Eighteenth Century


Portrait of Doña Andrea Roman de Aulestia y Cedreros y Gomez-Boguete y Monte Alegre


Oil on canvas

75 5/8 x 50 inches

(192 x 127 cm.)


La S.ra D.a Andrea Roman de Aulestia y Cedreros, Gomes Boguete, yMonte Alegre, Natural de esta Ciudad, Muger legitima del General D.n Ygnacio Vazquez de Acuña, Murió en 15, de Dicembre 1757.


Private Collection Bilbao (Vizcaya), from approximately 1910 until sold in 2010


Among the most striking examples of portrait painting in the Americas are the depictions of women in eighteenth-century Peru.  These often life-size full-length portraits frequently contrast their subject’s reserved demeanor with the opulent dress and precious objects indicative of their wealth and social position.  The identity of artist of the present painting is not known, but he was one of several talented indigenous painters active in Peru who drew on Spanish prototypes for his inspiration.


The subject of the portrait, Doña Andrea Roman, stands resplendently attired before a dark background.  To one side a crimson curtain is pulled aside; it serves both to reveal the subject and to establish the setting as a domestic environment.  Balancing it visually at the upper right is the coat-of-arms of her family.  She holds a fan in her right hand and a rose with two buds –perhaps an allusion to her two children, Francisco and Josefa-Gabriela—in her left.  It rests above an elegant console table, below which appears an escutcheon with a commemorative inscription identifying the subject.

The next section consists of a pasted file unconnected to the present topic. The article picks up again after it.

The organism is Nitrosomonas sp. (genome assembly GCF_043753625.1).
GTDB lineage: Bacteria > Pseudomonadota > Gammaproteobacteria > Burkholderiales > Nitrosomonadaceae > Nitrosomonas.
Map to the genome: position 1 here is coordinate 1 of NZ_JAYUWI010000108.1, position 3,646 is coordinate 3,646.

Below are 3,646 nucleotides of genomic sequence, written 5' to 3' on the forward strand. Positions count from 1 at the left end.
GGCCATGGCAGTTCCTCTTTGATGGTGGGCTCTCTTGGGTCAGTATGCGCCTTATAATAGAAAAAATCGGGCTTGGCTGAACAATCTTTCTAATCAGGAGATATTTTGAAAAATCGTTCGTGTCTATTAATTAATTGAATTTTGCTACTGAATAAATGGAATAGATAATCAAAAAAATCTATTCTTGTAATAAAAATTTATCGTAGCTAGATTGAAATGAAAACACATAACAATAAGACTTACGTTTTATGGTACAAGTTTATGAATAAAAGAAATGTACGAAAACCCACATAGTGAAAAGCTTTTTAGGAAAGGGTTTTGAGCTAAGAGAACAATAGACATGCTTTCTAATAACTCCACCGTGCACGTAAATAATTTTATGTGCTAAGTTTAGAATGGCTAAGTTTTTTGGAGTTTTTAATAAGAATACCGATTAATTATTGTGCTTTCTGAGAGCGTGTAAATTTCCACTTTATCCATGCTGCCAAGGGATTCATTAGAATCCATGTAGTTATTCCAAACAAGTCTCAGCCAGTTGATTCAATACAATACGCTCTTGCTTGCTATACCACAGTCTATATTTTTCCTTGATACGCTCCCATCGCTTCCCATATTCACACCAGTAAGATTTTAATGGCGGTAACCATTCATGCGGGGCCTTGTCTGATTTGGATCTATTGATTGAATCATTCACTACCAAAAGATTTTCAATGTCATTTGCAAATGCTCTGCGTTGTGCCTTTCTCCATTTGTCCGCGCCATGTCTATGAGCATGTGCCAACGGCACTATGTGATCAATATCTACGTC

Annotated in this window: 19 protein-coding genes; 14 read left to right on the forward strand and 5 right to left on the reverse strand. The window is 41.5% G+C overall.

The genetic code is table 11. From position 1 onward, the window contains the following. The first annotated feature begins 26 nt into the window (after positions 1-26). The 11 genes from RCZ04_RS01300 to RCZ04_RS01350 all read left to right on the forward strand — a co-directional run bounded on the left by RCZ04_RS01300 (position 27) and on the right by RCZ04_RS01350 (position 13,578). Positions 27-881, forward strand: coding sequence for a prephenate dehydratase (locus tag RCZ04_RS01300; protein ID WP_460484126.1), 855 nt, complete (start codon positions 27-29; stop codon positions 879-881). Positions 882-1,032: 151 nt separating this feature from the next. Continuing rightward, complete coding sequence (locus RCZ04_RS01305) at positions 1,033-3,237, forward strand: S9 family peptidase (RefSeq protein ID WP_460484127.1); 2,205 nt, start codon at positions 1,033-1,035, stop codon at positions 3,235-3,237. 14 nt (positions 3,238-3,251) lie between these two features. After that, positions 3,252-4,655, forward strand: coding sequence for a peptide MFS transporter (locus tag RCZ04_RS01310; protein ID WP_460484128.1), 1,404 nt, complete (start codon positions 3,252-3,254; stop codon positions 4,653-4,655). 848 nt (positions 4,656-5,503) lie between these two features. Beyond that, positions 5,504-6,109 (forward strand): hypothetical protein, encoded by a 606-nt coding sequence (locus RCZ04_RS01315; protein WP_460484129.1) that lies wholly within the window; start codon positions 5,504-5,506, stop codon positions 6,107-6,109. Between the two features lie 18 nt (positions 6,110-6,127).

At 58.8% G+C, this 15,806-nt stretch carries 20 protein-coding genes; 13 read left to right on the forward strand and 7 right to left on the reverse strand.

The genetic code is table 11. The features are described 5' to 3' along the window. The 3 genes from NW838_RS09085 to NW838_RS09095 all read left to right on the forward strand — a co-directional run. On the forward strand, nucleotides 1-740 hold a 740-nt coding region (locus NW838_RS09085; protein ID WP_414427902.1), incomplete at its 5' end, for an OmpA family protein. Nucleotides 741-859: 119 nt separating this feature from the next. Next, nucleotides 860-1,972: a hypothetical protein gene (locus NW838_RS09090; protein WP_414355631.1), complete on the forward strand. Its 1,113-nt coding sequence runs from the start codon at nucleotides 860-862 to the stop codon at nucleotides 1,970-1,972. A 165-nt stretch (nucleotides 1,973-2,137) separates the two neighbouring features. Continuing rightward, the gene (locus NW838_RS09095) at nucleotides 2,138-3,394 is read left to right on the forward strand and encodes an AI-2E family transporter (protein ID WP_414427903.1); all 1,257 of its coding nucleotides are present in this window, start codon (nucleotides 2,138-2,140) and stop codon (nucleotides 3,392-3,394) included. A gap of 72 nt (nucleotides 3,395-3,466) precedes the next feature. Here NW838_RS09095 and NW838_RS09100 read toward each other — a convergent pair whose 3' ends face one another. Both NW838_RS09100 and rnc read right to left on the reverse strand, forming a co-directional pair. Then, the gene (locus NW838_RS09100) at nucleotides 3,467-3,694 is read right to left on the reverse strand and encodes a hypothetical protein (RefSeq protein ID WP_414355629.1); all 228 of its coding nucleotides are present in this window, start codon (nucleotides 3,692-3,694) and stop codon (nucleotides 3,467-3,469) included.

The subject of the portrait was Andrea Román de Aulestia y Gómez-Bogute, who was born in Lima and married to Ignacio Vázquez de Acuña y Zorilla de la Gándara, who held the titles of Corregidor de Huamanga and General de los Reales Ejércitos.[1]  She prepared her will on November 16, 1757, and, according to the inscription on the painting, died on December 15 following.  Andrea’s husband Ignacio was the great-grandson of Juan Vázquez de Acuña,  one of the founding figures of Chile.  Born in Madrid, he had come to Chile in 1576 as a Captain of a company of sixty men with General Juan de Losada.  He subsequently became Mayor of Santiago before transferring to Lima, where his son Ignacio and grandson Juan José were was born.


The size, composition, and overall arrangement of the present work are strikingly similar to one of the most celebrated Peruvian portraits of the period: the Portrait of Doña Mariana Belsunse y Salasar (78 1/8 x 50 in) in the Brooklyn Museum of Art.  The two subjects are similarly posed, each holding a fan in her right hand, their arms close in attitude, defined as much by their clothing and jewelry as their features.  Both stand in front of a red curtain backdrop and next to a table with an exuberantly framed cartouche below.  The inscriptions on each are strikingly similar in both orthography and language.  Whether this suggests that they formed part of a single series of portraits (although, most likely, by different artists) or that both conformed to an established portrait type is unclear.  In any case each can be seen as a reflection of the sophisticated aspirations of criollo aristocracy in eighteenth-century Lima.



[1] See Caballeros de la Orden de Santiago que Effectuaron sus Purebas de Ingreso Durante el Siglo XIX, 2nd ed. (Madrid 1993), p. 10